"COLDSTREAM, a parish, containing a post and market town of the same name, on the southern border of Berwickshire. It is bounded on the east and south by the river Tweed, which divides it from England; and on other sides by the parishes of Eccles, Swinton, and Ladykirk ... The ancient name of the parish was Lennel or Leinhall; and the ruins of Lennel church stand on the north bank of the Tweed, 1 1/2 mile distant from Coldstream. Eastward from this church, there was formerly a vilage called Lennel, which was so entirely destroyed in the Border wars, that the site of it is not now known. According to Chalmers, the parish of Leinhall appears in charters as early as the year 1147 ... In 1716 a new parish-church was built at the village of Coldstream, and the designation of the parish was afterwards taken from the kirk-town." from the Imperial Gazetteer of Scotland, edited by John Marius Wilson, 1868.
View a Map of the Area.
Pre-1855 inscriptions for the parish are contained in the Scottish Genealogy Society's volume of Berwickshire Monumental Inscriptions (Pre-1855).
The Coldstream & District Local History Society website includes inscriptions from local graveyards.
Graham and Emma Maxwell have transcribed and indexed the 1841, 1851 and 1861 census returns for this parish.
Rutherfurd's Southern Counties Register and Directory of 1866 lists the following non-conformist churches:
Pigot and Co's Commercial Directory of Scotland published in 1837 lists the following non-conformist churches in the parish:
There may have been other non-conformist churches at different times.
According to Rev. William Ewing's Annals of the Free Church of Scotland (published 1914 in Edinburgh) services began here in August 1843. By 1848 the membership was 221; by 1900 it was 360.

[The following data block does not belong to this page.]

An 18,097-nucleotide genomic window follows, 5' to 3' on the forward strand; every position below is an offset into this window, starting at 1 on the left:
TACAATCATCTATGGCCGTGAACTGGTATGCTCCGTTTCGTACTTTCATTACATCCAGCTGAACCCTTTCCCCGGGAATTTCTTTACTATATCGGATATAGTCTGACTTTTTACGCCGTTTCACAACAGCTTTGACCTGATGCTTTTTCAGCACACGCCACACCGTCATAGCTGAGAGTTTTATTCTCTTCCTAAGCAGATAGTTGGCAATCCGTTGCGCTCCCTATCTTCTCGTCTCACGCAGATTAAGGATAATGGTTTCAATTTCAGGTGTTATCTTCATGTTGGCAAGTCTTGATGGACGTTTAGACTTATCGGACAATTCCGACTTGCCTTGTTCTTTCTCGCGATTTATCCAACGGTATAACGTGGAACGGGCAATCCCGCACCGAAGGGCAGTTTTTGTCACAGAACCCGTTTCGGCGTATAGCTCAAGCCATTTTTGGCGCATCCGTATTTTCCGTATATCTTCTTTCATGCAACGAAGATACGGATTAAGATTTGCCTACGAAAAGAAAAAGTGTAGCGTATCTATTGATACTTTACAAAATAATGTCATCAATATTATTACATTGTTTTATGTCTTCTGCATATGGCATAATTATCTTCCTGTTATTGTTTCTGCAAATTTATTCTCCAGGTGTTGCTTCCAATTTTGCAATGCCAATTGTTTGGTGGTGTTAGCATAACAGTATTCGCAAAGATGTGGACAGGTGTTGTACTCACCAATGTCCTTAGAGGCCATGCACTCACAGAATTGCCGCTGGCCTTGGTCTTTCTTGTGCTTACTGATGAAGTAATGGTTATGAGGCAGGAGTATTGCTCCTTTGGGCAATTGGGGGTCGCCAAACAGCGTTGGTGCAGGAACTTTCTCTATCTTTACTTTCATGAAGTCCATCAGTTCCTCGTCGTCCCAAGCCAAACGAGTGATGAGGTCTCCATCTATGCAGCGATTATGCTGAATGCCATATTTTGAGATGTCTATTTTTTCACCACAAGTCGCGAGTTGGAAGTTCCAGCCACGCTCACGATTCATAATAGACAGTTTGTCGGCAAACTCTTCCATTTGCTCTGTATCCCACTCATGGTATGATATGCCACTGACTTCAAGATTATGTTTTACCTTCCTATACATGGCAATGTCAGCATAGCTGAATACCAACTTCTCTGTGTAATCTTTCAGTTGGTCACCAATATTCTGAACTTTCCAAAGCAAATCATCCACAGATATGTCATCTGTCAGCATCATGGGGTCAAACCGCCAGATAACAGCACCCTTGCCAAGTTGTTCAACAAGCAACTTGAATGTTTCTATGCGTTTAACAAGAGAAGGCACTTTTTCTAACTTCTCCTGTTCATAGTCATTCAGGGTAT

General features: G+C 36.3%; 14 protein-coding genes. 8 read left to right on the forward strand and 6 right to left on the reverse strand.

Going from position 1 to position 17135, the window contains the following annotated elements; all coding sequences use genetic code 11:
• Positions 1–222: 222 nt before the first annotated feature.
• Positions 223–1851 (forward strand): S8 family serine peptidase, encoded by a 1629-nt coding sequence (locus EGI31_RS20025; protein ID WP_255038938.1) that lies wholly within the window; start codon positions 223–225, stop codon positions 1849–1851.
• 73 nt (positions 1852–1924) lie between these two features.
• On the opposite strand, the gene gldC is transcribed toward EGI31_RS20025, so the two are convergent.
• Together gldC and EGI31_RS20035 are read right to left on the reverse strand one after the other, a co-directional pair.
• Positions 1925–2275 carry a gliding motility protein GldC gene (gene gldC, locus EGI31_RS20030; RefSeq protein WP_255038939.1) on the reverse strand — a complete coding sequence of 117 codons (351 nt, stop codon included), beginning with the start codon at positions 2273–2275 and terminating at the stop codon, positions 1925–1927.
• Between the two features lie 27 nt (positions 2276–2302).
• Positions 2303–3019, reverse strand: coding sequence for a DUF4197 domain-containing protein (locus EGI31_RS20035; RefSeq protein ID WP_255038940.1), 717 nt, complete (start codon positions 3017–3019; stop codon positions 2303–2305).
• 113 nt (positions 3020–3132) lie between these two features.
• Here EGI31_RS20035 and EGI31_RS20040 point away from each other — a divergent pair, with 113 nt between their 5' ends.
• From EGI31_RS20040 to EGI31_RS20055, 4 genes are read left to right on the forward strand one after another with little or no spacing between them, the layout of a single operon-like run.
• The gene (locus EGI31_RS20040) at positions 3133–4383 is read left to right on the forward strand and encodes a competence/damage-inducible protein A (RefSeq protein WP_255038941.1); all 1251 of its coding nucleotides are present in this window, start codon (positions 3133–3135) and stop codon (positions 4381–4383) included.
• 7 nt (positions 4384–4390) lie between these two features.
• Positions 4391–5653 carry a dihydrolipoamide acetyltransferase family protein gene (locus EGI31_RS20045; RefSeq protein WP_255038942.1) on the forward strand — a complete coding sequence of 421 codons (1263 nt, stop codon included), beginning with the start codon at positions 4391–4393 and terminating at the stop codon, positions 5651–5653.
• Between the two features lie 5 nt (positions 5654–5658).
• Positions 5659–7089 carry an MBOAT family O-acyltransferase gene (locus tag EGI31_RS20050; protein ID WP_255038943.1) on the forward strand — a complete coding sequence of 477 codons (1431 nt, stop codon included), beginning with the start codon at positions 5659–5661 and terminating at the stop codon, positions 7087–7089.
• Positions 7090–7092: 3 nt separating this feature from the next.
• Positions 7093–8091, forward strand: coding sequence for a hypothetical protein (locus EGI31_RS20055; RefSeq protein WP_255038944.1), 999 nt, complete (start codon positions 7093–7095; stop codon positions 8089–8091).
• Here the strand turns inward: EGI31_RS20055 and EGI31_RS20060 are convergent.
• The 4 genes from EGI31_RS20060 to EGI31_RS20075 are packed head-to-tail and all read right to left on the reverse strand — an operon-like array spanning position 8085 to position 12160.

The parish church (Church of Scotland) has registers dating from 1690. Old Parish Registers (before 1855) are held in the General Register Office for Scotland in Edinburgh, and copies on microfilm may be consulted in local libraries and in LDS Family History Centres around the world. Later parish registers (after 1855) are often held in the National Archives of Scotland as are any records of non-conformist churches in the area (often unfilmed and unindexed, and only available there).
Coldstream was another place on the Border (like Lamberton Toll and Gretna Green) where irregular marriages were regularly conducted (for more information on such marriages see the Church Records section of the Berwickshire page). Original Indexes has published a microfiche edition of a late 19th century transcript of a register for Coldstream Bridge, covering the years 1793-1797. 635 marriages are listed, including parishes of abode.
Registration of Births, Marriages and Deaths began in Scotland on 1st January 1855. For further details of this see the General Register Office for Scotland website.
Here are some figures showing the parish's population through time:
The Coldstream & District Local History Society has a useful website including inscriptions from local graveyards, and details of other research projects they are undertaking. They also hold a series of talks locally.
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